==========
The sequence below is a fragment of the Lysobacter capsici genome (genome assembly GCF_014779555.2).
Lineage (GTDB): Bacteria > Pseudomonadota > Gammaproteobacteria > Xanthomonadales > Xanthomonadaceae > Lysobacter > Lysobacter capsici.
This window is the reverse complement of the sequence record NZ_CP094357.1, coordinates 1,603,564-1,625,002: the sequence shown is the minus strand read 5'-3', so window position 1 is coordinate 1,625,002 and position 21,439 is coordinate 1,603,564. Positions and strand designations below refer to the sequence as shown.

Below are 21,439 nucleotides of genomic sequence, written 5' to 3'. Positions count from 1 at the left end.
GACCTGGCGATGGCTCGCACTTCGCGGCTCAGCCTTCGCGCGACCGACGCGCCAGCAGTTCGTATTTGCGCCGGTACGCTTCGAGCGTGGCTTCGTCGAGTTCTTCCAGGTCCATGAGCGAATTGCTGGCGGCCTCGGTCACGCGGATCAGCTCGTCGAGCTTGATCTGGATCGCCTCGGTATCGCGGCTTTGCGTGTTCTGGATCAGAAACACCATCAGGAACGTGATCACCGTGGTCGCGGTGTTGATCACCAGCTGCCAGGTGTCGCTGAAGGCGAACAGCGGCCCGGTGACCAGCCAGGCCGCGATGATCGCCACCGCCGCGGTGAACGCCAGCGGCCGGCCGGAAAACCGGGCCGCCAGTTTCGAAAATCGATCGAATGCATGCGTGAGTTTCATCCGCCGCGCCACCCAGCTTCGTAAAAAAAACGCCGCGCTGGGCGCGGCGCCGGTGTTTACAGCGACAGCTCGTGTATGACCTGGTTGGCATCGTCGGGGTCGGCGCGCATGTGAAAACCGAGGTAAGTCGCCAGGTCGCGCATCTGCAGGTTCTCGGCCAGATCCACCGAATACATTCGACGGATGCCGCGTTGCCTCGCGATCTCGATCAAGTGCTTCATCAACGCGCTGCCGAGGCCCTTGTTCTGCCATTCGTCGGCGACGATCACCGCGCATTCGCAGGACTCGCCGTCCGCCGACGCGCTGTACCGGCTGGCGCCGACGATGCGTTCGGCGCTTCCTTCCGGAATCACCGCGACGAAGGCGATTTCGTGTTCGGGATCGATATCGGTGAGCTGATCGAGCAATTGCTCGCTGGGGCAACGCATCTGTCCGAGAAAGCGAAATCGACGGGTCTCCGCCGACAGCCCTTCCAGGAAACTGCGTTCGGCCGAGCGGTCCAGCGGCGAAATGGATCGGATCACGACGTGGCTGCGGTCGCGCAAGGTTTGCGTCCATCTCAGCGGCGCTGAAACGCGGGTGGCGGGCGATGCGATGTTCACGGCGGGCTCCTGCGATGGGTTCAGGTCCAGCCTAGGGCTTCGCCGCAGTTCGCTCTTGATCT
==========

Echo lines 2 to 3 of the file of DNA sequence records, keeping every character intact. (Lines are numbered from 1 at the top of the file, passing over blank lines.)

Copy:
Lineage (GTDB): Bacteria > Pseudomonadota > Gammaproteobacteria > Xanthomonadales > Xanthomonadaceae > Lysobacter > Lysobacter capsici.
This window is the reverse complement of the sequence record NZ_CP094357.1, coordinates 1,603,564-1,625,002: the sequence shown is the minus strand read 5'-3', so window position 1 is coordinate 1,625,002 and position 21,439 is coordinate 1,603,564. Positions and strand designations below refer to the sequence as shown.